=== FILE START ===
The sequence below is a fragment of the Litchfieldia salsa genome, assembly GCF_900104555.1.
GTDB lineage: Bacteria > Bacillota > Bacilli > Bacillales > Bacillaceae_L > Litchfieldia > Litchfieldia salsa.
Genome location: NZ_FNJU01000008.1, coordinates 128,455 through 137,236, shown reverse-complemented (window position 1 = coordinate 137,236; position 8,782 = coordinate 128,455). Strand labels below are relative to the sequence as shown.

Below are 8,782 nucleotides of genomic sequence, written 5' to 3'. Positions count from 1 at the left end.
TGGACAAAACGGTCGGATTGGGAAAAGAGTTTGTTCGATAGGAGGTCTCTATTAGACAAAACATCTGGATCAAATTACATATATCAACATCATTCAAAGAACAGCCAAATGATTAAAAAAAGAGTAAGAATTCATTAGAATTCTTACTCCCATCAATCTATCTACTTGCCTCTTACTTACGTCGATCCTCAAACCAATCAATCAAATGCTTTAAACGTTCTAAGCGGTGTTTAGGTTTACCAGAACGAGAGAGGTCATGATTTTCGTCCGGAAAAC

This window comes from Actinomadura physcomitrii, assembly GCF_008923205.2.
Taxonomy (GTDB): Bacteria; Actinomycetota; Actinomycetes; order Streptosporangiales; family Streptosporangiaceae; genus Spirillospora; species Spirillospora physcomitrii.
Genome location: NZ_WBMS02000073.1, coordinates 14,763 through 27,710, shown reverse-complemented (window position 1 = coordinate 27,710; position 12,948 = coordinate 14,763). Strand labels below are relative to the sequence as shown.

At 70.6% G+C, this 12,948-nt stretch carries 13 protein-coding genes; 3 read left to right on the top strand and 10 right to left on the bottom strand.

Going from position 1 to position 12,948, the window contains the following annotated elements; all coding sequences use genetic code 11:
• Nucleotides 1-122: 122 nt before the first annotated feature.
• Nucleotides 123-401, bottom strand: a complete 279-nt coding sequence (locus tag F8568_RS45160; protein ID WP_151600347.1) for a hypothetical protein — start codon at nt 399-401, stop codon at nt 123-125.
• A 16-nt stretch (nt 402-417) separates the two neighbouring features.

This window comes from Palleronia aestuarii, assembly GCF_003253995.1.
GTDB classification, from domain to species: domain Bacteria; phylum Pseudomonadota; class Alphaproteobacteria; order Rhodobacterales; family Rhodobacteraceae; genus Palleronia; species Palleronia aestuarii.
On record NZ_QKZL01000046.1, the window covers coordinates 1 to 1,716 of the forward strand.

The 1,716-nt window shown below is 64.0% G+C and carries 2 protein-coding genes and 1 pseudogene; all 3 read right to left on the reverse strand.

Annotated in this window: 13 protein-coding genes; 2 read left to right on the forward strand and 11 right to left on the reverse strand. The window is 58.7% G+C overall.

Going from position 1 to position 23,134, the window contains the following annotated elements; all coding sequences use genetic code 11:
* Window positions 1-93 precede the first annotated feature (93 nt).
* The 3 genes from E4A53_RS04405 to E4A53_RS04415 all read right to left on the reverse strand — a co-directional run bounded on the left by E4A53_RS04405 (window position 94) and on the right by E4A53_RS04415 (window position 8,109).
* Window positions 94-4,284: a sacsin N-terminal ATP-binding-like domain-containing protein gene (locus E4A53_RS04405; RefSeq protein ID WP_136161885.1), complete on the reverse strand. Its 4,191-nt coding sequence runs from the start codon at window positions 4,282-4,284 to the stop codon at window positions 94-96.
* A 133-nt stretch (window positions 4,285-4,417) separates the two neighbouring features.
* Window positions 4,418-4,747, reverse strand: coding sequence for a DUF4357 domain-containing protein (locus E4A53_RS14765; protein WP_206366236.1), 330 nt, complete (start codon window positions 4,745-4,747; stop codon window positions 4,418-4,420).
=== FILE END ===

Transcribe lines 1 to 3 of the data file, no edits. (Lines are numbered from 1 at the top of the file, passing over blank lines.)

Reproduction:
The sequence below is a fragment of the Litchfieldia salsa genome, assembly GCF_900104555.1.
GTDB lineage: Bacteria > Bacillota > Bacilli > Bacillales > Bacillaceae_L > Litchfieldia > Litchfieldia salsa.
Genome location: NZ_FNJU01000008.1, coordinates 128,455 through 137,236, shown reverse-complemented (window position 1 = coordinate 137,236; position 8,782 = coordinate 128,455). Strand labels below are relative to the sequence as shown.